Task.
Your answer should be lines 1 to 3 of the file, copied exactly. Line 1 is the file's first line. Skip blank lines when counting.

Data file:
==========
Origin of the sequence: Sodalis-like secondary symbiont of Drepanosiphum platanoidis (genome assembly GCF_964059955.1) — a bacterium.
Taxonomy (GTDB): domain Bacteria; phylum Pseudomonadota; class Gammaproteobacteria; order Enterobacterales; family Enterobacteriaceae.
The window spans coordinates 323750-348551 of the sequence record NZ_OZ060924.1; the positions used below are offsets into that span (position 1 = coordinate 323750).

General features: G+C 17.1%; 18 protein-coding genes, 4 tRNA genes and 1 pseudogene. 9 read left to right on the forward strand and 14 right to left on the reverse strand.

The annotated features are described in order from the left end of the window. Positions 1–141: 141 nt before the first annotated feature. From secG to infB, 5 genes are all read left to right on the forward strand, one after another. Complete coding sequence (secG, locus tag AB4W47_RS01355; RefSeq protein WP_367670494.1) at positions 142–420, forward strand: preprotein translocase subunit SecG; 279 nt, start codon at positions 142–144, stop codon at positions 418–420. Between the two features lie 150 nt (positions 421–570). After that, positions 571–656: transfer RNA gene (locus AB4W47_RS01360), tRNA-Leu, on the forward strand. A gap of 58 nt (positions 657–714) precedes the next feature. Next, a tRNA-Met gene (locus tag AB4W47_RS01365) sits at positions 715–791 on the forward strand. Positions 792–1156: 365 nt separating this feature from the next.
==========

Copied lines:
Origin of the sequence: Sodalis-like secondary symbiont of Drepanosiphum platanoidis (genome assembly GCF_964059955.1) — a bacterium.
Taxonomy (GTDB): domain Bacteria; phylum Pseudomonadota; class Gammaproteobacteria; order Enterobacterales; family Enterobacteriaceae.
The window spans coordinates 323750-348551 of the sequence record NZ_OZ060924.1; the positions used below are offsets into that span (position 1 = coordinate 323750).